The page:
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Microsoft releases its first annual AI transparency report

Microsoft logo lit up by its halo

Microsoft has been at the forefront of generative AI development for the past year and a half. Working with partners like OpenAI and others, the company has been adding its Copilot generative AI assistant to many of its products and services, with more to come. It has also been working on its own AI large language models, such as the recently announced Phi-3 family of lightweight LLMs.

All of this activity has also concerned many people, with the thought that AI tools such as the ones Microsoft has developed could be used for unethical or illegal acts. Today, Microsoft announced in a blog post that it has issued the first of what is planned to be an annual transparency report on its current responsible AI practices.

Brad Smith, the president of Microsoft, stated in the blog post:

This report enables us to share our maturing practices, reflect on what we have learned, chart our goals, hold ourselves accountable, and earn the public’s trust. We’ve been innovating in responsible AI for eight years, and as we evolve our program, we learn from our past to continually improve.

The report itself, in PDF format, goes over a number of areas where Microsoft has put in responsible AI practices for its services, along with training of its employees to use them. It stated:

The 2023 version of our Standards of Business Conduct training, a business ethics course required companywide, covers the resources our employees use to develop and deploy AI safely. As of December 31, 2023, 99 percent of all employees completed this course, including the responsible AI module.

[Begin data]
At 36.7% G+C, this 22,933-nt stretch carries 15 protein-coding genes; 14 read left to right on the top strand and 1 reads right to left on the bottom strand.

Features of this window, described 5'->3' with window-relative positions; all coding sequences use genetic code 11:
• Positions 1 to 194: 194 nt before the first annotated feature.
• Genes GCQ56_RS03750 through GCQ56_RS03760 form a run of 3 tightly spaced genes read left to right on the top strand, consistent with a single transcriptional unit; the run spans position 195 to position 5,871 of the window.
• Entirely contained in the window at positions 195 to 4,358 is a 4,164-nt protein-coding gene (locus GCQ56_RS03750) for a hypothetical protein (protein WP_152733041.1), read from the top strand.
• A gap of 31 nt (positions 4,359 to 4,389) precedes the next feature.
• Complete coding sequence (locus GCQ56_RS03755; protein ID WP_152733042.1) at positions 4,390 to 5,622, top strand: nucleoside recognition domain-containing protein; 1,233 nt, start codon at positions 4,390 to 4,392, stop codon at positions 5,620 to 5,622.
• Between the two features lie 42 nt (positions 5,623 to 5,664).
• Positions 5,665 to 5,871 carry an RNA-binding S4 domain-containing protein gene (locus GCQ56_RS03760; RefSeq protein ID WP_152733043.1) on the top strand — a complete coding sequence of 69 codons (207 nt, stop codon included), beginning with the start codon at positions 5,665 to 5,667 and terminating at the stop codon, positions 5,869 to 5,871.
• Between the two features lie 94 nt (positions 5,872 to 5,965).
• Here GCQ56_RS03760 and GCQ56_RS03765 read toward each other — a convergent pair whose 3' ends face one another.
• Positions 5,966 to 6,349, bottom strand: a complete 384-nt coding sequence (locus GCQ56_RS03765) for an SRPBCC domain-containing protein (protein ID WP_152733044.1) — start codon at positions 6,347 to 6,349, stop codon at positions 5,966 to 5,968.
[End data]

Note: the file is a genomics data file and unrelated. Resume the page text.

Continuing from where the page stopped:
Microsoft also has a Responsible AI Council that meets on a regular basis, with a goal to keep making improvements in its efforts to make its AI services safe. There's also a Responsible AI Champion program at the company with its members asked to find and solve problems with its AI products along with issuing guidance to other on responsible practices.

The report also offers examples of how its responsible AI programs affect the creation and development of its products. One of those examples involved Microsoft Designer, the AI image creation app that was reportedly used by unknown parties to make explicit "deep fake" images of pop singer Taylor Swift that later went viral on the internet.

Microsoft said it asked the journalism group NewsGuard to type in prompts into Designer that would "create visuals that reinforced or portrayed prominent false narratives related to politics, international affairs, and elections." The result was that 12 percent of the images that were created by Designer "contained problematic content." Microsoft made changes to Designer to try to keep those images from occurring. The result brought down the number of problematic images to just 3.6 percent.

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